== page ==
I know hundreds of lawyers.  And, to the best of my knowledge, none of them speak Latin.

Nevertheless, there seems to be a common misconception that a person needs some proficiency in Latin in order to understand the law.

In fact, I recently spoke to someone whose daughter was taking undergraduate courses in Latin to prepare herself for law school.

(I told him that her time would be better spent learning Spanish or Russian.)

It’s true that there are plenty of legal phrases that derive from Latin.

But using these phrases requires no in-depth knowledge of Latin’s baffling declensions, conjugations or syntax.

When a lawyer discusses an ex parte hearing or a ruling made nunc pro tunc, he’s exhibiting no more acumen for the language than a businessman who arranges a deal quid pro quo or who takes part in an ad hoc committee meeting.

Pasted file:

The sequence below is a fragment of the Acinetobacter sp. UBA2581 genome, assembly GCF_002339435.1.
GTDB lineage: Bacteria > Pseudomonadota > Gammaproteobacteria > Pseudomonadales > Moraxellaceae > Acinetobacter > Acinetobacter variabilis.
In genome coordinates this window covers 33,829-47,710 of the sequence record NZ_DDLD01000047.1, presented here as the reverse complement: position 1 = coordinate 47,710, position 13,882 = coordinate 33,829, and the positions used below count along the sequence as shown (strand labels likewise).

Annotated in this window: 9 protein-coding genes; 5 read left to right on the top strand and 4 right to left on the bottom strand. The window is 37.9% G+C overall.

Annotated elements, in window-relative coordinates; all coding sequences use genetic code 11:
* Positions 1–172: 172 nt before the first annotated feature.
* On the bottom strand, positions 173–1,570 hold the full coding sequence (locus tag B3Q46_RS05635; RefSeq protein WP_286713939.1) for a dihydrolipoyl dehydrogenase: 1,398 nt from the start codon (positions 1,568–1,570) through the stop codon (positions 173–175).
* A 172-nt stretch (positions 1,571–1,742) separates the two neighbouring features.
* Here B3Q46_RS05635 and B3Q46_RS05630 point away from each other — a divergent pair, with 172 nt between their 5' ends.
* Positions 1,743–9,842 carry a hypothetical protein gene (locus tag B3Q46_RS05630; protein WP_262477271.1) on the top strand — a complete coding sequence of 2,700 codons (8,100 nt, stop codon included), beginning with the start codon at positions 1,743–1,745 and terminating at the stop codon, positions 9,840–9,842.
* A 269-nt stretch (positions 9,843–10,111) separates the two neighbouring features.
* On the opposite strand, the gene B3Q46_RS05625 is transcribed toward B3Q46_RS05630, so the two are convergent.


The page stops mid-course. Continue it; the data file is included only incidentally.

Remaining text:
To survive as a law student or practicing attorney you’ll need an understanding of, at most, 20 to 30 Latin words or phrases depending on the area of law you specialize in.

Here’s a list of the Latin terms I use most often in my ares of practice:

Estate Planning:

per capita 

per stirpes

Real Estate

bona fide

pro rata 

per diem

et ux

Civil Litigation


ex parte

in limine 

et al.

If you have any questions about the law, please contact me via email at